Tag Archives: dreams

The Spot Writers – “My Life Beyond the Hills” by Chiara De Giorgi

Welcome to The Spot Writers. The August prompt is based on a photo taken at a local zoo. There was a fence leading to a “no admittance” area, but about 12 inches at the bottom had been bent upward, allowing admission of… people? animals? And where does it lead? The Spot Writers’ task: Write a story involving a fence that has been snuck through—as a major or minor plot point.

This week’s story comes from Chiara De Giorgi. Chiara dreams, reads, edits texts, translates, and occasionally writes in two languages. She also has a lot of fun.


My life beyond the hills

by Chiara De Giorgi


“If you want to know what my life will be like, you have to follow me.”



The girl pointed to the top of the hill.

By then, I was pretty sure I was dreaming. Where and how had I fallen asleep, though?


My friends had wanted to go paddling on the lake, but I had felt such an urge to go explore the woods behind the B&B, that I had quickly packed a waterproof jacket and a bottle of sunscreen  – you never know what the weather’s going to be like in Scotland, after all! – and had started hiking up the hill.

Fluffy, white clouds were scattered across the sky, and a soft, warm wind was blowing, leaves rustling under its fingertips. The air smelled sweet, birds were singing, flowers were blooming all around, and my heart was about to burst with joy. This place was so beautiful, and somehow familiar. Where had I smelled that sweetness before? When had I seen such colorful meadows?

My hike abruptly came to an end when I reached a fence. I glanced right and left and saw no one, but I’d never climb over it: I was too well behaved for that. I squinted in the sunlight, trying to locate the end of the fence: maybe I could just go round it, and find the path again on the other side. I saw nothing promising, though: the fence just climbed all the way up the hill and disappeared beyond the top.

“I can show you a way through.”

Her voice startled me. Where had she come from? She looked about my age, small leaves and grass blades were entangled in her hair, that was long and dark and matted. Her sparkling green eyes made her dirty face look pretty, and she watched me with wariness and amusement.

I didn’t know what to say, I just opened my mouth and asked: “How?”

“Come with me, quick!”

She picked up her long, ragged skirts and started running up the hill, along the fence.

“What? Wait!”

I started after her before I even had the time to think. Who was this girl? Where had she come from? Why was she so shabby? Where was she leading me, and why?

“Okay, stop. Stop!”  I cried.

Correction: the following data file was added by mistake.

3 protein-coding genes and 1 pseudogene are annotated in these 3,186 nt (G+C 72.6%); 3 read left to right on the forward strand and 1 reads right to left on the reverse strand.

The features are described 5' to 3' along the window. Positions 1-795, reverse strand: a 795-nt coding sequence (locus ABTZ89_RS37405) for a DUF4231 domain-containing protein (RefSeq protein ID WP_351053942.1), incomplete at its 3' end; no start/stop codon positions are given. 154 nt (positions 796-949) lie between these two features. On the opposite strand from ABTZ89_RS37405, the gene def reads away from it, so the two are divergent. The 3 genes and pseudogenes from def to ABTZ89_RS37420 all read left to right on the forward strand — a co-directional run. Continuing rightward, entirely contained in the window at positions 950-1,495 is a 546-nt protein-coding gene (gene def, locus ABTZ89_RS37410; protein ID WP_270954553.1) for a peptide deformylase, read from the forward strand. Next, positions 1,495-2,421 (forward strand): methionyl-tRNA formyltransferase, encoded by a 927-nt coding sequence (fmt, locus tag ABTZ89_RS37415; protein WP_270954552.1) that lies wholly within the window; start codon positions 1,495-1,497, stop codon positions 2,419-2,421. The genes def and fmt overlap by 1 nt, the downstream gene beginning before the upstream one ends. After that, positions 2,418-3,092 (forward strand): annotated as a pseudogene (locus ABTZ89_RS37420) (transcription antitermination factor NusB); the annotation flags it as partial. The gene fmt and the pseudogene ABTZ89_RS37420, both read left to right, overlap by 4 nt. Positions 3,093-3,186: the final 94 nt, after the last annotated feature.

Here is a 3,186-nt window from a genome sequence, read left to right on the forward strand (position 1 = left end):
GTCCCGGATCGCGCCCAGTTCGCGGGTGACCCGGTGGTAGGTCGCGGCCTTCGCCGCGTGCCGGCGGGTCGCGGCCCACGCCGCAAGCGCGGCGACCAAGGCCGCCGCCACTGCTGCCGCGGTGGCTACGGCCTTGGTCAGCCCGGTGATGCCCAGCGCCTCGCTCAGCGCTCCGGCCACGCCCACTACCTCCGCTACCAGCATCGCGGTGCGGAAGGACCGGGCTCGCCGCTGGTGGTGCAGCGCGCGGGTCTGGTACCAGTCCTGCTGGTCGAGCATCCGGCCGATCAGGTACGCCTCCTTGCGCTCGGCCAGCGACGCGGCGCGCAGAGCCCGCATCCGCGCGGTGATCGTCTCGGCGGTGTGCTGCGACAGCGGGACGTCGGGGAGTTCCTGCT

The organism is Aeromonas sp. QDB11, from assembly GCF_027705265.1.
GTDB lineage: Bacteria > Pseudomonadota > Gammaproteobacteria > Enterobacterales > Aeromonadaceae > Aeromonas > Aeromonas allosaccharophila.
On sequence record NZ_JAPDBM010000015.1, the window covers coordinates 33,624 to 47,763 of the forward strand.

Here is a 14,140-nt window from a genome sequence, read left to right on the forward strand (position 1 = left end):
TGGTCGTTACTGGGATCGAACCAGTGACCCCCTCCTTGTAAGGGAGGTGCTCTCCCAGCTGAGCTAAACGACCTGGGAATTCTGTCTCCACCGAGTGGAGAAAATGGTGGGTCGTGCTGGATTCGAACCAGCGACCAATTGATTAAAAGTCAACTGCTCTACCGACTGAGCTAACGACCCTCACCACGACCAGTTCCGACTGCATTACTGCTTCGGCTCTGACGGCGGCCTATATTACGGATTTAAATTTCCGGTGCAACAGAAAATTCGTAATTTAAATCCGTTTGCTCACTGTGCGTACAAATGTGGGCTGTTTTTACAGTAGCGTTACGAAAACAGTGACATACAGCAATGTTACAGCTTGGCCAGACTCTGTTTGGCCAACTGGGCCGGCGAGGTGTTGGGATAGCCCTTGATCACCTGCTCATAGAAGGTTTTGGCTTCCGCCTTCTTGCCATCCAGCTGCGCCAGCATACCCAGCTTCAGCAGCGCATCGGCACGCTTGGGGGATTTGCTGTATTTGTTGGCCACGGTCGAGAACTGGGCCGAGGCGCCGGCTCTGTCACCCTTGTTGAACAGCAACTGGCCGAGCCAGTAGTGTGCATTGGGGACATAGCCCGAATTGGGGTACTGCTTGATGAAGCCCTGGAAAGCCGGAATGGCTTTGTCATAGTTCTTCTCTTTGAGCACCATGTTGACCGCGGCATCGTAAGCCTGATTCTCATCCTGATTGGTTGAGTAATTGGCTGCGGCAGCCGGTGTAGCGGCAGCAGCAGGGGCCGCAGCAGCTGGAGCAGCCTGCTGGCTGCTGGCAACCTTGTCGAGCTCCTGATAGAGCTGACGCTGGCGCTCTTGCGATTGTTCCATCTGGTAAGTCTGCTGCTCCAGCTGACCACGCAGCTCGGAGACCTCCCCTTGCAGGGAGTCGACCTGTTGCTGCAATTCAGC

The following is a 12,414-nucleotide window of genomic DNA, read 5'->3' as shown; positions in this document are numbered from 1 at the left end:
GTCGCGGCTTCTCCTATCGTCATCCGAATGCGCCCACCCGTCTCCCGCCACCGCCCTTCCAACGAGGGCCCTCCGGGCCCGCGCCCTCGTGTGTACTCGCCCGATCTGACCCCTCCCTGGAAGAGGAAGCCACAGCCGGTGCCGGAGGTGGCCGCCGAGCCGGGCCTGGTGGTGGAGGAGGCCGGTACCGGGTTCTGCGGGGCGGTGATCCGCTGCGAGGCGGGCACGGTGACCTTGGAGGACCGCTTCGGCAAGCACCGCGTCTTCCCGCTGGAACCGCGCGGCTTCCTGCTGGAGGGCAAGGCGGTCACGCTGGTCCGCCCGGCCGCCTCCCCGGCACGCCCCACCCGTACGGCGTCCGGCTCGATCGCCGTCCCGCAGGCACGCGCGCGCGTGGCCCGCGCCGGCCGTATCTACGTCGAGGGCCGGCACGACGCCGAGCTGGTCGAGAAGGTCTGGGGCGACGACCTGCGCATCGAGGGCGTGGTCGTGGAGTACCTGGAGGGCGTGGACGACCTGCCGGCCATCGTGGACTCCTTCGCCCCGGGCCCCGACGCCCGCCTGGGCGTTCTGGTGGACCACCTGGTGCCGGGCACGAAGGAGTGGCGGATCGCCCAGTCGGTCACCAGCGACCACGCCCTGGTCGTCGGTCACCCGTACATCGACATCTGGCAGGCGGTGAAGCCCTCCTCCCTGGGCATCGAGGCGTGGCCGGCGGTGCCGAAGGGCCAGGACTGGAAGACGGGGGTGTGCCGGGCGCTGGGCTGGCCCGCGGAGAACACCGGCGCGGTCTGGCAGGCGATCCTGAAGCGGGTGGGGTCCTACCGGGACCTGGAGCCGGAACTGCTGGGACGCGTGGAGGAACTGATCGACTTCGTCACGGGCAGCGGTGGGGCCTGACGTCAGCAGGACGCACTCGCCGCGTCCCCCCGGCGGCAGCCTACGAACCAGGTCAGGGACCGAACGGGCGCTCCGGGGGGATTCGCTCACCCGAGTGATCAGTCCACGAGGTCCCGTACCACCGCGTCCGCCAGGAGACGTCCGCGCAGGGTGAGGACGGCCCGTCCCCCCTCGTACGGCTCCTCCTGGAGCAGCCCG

“What’s wrong?” she asked. “We can’t stop now. They’ll catch us! Come on, run, we’re almost there.”

She started up the hill again, and I couldn’t help but follow. I stopped again when she did. I thought I’d be out of breath, but I was not: that’s when I realized this must be a dream.

“Now what?”

“Look”, she said, pointing to the ground. The fence had been wrecked.

“We’re too big, we’ll hurt ourselves. Besides, what’s the point? Why not simply climb, if we have to get to the other side?”

She grinned.

“Let’s do that!”

With one leap she was beyond the fence and had started running again.

“Wait, stop!”

She kept running, so I climbed the fence, much less nimbly than her, I admit, and ran after her.

She finally stopped and crouched behind a big, thorny bush. Sweat was leaving white streaks on her dirty brow and cheeks, her breath was heavy. She looked at me, terror in her eyes.

“What? What is it?” I asked, grabbing her hand.

“Shut up, don’t talk! They might hear us. Oh God, will they catch us? Where are they? Can you see them?”

“Who are you talking about? There’s no one here, it’s just the two of us.” Dream or not, I was starting to feel uncomfortable. “Now calm down and tell me: who are you? What or who are you running from?”

She looked at me with sad eyes.

“Don’t you remember?” she asked.

I gasped. One moment I was myself, the next I was the girl in front of me. Chased by men who wanted to burn me as a witch. By men who had burned down my village, killing or capturing all my friends and family. I was left alone in a dangerous world. Running for my life, but where?

My head was spinning.


“Now you remember”, she muttered. “We fled”, she added, nodding to herself, her eyes lost in the distance.

“Did… Did they catch us?”

She shook her head.

“They did not. We ran for days, climbing hill after hill after hill. We were all alone. We shed tears for all the people we had lost. For all the beauty of this place, wasted on evil people. For all the magic that was lost.”

I didn’t dare break the silence that followed, so I stayed still, crouched next to her, waiting for her to speak again. At last, she glanced at me and smiled.

“It wasn’t lost, not all of it, at least. The magic, I mean. Otherwise, you wouldn’t be here.”

“I don’t understand.”

“I am you, you are me. That much you know, right?”

I nodded quickly, before my mind had time to process the thought and convince me it was nonsense.

“I am here right now, but you are not. Not really, at least. You are my future. I needed a scrap of hope, and I called out to you. Now I know it’ll be worth it.”